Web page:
Pierce, a Realtor specializing in mid-century homes, says the good thing is that 60-year-old neighborhoods typically don't have active HOA's.

"They're not enforceable CC&R's because the HOA's don't exist anymore," Pierce told KTVB. "There hasn't been very many conversations around it because once people know the HOA's no longer exist everybody understands the CC&R's are almost unimportant. There's nothing about them that can be enforced, therefore they're almost just kind of disregarded."

Pierce says he hasn't had a client bring this issue up to him, but believes it's worth discussing whether or not to remove the language.

"If we have all the history that tells us this was a social issue back then, I mean everybody is aware of that being the case, so do we eliminate all that? I don't know. Like I said, it's worth a conversation," Pierce added.

Fortunately, the discriminatory language is outlawed and unenforceable today.

"For me and for others it's symbolic. You don't want to look at that language and we certainly don't want a person of color to look at that language at the house they're buying that says only white race can live here," Allen said.

She is hoping to bring awareness to the fact these still exist and wanted to know: Why hasn't something been done? The downfall of not having an active HOA is that it is a daunting task to get neighbors together to vote to change the covenants - which is required.

"And people told me that actually people have tried. You know, sometimes the covenant will say this covenant cannot be changed unless you know there's a large number. Like one of the HOA lawyers told me 90 percent. She's seen CC&R's where 90 percent of the people had to be in a room together before they could change a covenant. And these places, these subdivisions have changed hands, people don't necessarily know each other and so it's not easy to get all those people into a room together to make that change. But I've been told that it has happened," Allen said.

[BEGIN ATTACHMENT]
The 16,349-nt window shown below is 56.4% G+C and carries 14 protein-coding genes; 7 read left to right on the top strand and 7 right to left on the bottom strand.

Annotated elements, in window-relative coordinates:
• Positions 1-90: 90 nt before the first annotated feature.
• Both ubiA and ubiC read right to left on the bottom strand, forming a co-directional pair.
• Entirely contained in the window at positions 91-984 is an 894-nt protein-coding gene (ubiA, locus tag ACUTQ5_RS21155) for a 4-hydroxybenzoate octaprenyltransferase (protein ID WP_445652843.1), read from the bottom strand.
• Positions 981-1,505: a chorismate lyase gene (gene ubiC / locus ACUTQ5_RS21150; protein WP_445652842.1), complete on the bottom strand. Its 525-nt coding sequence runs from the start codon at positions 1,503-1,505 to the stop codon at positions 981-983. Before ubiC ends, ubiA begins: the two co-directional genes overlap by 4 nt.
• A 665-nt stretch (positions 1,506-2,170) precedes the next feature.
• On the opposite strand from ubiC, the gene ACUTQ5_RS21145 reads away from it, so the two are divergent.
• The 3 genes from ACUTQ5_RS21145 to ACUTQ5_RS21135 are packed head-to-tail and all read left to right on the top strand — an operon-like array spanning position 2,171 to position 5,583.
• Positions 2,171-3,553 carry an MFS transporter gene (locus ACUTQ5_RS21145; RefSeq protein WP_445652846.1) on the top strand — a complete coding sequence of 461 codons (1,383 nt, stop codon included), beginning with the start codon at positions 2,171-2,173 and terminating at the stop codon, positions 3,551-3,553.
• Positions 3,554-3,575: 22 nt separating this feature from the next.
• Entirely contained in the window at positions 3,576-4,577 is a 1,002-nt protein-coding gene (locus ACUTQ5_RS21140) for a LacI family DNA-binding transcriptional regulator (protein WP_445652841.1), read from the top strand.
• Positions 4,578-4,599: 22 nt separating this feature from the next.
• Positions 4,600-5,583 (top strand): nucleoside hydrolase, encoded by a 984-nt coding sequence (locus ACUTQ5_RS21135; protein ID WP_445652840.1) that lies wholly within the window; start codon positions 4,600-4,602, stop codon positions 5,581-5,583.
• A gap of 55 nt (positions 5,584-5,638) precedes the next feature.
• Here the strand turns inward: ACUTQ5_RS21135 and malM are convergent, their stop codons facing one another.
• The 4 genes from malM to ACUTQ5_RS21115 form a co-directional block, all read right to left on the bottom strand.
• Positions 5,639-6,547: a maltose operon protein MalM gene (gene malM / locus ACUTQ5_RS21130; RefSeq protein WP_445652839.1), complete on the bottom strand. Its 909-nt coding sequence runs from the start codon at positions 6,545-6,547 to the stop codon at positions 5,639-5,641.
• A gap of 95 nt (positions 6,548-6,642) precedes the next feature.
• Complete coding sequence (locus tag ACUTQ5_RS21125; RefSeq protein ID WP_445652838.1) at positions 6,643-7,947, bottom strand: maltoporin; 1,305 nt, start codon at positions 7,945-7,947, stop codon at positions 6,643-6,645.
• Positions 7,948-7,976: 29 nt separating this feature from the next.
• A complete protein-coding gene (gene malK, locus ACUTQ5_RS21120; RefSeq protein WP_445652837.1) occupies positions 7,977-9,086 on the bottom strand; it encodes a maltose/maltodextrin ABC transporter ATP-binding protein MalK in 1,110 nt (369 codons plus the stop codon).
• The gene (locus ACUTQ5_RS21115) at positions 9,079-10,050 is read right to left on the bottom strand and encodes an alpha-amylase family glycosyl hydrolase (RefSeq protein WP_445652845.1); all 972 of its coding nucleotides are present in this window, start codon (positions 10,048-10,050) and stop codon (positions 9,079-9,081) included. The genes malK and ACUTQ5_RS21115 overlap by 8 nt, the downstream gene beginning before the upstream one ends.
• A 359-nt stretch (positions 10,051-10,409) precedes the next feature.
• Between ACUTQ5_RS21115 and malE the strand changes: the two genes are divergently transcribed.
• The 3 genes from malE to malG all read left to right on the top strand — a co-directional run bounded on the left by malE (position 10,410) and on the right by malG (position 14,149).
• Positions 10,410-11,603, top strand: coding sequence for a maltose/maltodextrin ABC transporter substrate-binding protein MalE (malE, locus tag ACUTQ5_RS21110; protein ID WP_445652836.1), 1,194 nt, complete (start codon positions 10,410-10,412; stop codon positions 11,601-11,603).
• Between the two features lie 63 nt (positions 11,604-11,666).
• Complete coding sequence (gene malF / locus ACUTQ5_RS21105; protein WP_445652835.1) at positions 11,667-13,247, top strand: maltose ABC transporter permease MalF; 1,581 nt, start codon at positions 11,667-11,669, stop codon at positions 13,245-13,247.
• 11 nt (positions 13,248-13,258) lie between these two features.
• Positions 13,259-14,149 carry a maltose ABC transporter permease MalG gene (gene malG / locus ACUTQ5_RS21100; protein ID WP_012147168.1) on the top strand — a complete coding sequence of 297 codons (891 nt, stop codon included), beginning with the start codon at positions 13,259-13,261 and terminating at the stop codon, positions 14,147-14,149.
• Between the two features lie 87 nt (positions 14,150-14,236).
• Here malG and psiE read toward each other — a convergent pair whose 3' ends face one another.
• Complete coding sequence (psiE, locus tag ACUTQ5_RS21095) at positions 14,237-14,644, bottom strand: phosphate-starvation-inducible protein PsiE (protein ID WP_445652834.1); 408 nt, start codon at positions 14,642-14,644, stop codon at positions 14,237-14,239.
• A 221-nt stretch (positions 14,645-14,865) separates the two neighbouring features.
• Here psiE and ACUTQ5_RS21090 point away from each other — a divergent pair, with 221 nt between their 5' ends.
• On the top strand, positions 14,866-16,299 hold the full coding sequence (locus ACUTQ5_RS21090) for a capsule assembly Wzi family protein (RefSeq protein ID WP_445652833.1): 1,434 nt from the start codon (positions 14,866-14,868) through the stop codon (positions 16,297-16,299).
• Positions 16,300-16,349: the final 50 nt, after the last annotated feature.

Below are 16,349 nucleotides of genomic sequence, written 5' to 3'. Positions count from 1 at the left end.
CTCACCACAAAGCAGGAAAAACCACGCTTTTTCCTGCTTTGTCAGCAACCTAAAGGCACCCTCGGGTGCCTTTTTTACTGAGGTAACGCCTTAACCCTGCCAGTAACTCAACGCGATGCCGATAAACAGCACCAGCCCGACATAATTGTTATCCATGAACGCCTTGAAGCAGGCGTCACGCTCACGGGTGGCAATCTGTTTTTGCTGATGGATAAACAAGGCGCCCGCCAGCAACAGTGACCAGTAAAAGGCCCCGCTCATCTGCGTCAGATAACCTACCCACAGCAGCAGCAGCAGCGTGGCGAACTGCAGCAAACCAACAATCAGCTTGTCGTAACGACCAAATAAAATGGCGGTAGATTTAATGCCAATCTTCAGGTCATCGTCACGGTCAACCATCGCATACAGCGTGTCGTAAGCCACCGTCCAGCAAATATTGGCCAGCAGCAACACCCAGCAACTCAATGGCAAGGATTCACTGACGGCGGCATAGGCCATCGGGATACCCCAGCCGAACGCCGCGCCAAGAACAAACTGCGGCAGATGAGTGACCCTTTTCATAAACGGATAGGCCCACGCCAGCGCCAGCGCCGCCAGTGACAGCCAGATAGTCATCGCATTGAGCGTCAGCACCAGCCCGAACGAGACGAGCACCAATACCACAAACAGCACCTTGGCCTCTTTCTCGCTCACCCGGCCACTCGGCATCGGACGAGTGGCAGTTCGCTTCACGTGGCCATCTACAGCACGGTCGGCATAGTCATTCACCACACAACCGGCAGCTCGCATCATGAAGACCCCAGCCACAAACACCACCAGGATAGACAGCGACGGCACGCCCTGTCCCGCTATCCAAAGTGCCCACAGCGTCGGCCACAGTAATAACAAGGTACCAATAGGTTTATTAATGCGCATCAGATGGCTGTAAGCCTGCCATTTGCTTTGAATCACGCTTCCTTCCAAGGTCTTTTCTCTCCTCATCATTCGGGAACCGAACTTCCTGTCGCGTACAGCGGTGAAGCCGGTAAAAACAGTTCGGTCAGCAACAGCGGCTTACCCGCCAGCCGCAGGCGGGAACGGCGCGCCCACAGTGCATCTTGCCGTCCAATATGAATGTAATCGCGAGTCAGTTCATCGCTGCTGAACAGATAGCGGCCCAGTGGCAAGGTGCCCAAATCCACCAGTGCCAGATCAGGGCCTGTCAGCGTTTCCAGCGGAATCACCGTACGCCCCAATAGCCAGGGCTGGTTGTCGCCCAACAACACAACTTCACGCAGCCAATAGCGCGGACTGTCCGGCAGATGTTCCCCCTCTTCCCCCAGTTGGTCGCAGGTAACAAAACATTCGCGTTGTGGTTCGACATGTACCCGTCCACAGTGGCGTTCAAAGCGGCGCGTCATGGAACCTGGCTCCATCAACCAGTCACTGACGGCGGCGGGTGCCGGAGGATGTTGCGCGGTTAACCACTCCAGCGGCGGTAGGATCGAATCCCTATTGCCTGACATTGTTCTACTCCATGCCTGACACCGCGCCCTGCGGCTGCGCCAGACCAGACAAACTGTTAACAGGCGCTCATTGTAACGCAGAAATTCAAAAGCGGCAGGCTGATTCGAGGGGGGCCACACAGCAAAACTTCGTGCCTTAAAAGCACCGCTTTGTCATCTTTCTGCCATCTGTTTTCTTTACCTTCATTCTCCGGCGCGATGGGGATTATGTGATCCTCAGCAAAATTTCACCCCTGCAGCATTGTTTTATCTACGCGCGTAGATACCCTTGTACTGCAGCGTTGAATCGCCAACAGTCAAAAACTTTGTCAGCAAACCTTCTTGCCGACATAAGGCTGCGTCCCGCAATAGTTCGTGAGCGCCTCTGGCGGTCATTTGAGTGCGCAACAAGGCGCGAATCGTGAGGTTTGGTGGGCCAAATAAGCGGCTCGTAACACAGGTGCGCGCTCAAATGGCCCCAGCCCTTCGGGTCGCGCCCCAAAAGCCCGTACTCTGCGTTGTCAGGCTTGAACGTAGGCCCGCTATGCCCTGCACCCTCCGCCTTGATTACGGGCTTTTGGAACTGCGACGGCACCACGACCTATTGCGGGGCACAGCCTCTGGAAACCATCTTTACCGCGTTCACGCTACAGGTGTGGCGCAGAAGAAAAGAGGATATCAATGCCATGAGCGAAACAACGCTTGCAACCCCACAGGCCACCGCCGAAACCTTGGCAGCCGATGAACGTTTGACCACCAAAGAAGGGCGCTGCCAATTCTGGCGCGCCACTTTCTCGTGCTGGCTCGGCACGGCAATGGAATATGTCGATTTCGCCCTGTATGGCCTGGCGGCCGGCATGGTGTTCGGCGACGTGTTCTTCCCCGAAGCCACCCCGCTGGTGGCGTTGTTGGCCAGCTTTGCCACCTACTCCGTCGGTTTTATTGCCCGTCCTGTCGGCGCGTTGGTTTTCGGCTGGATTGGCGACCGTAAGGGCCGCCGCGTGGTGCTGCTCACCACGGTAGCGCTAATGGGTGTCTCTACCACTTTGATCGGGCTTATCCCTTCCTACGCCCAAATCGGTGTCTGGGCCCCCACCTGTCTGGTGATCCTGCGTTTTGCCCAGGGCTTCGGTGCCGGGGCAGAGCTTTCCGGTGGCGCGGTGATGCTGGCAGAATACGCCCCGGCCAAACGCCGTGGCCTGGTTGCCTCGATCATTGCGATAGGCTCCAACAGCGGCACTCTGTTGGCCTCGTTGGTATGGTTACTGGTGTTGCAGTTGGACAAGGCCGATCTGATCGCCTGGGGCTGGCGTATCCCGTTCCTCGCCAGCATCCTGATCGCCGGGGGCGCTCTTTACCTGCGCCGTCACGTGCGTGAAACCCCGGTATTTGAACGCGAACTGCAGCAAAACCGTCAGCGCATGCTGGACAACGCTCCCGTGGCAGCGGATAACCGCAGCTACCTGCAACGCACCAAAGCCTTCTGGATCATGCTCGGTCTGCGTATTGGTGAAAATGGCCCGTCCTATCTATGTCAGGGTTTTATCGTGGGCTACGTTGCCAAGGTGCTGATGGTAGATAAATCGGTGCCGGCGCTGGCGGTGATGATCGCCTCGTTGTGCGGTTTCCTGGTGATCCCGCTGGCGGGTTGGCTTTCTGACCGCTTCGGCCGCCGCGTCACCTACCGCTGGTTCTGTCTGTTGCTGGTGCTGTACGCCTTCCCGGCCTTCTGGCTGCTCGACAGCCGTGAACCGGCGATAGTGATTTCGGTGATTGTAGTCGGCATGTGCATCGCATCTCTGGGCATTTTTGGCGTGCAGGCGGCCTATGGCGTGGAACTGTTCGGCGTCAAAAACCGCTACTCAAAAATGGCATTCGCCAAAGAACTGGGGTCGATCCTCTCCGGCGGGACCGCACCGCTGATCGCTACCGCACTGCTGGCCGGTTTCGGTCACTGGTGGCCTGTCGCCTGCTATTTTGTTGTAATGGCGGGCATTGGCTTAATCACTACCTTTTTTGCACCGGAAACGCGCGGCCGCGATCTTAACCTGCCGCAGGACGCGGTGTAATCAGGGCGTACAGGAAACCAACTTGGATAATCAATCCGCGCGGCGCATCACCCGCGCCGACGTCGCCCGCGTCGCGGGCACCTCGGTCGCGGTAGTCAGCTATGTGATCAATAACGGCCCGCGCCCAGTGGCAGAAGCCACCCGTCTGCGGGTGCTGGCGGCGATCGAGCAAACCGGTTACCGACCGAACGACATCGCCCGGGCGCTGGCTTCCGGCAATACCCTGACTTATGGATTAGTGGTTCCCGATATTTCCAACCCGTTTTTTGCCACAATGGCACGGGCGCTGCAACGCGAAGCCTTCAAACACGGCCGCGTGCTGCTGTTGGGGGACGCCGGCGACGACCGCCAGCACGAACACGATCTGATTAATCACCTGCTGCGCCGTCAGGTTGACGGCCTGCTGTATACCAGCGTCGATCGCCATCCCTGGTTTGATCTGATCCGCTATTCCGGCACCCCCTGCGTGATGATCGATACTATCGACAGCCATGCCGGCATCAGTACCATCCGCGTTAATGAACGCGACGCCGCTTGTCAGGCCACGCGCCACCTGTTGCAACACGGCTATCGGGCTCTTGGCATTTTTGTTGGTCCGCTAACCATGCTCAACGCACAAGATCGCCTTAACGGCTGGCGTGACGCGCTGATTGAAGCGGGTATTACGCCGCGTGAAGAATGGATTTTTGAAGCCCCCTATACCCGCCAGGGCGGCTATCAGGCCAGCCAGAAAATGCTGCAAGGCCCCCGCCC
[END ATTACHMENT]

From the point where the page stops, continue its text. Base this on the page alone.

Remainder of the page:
"Through the HOA or by owner of property they would have to get legal assistance and/or have either 51 percent or more of the homeowners agree to remove them. And so it's just that barrier. Usually they don't enforce them, the title company will strike them and owners will have something in there saying we will not enforce them. So even if they can't get a majority of the HOA to agree to prohibit them or eliminate them or revise the CC&R's they will just say we are not going to enforce these and they'll make it known upon sale," Olson told KTVB.

Olson is calling on Realtors, attorneys, local and state leaders, and active homeowners' associations with these covenants to work together.

"It's time to take action. Let's get them removed," she said.

If you take a look at your covenants and find something similar in there and you feel empowered to fix or eliminate it, Olson advises you to talk to an attorney and seek counsel - especially if your neighborhood still has an active, formal homeowners' association.

Read Wallace's Idaho Business Review column here.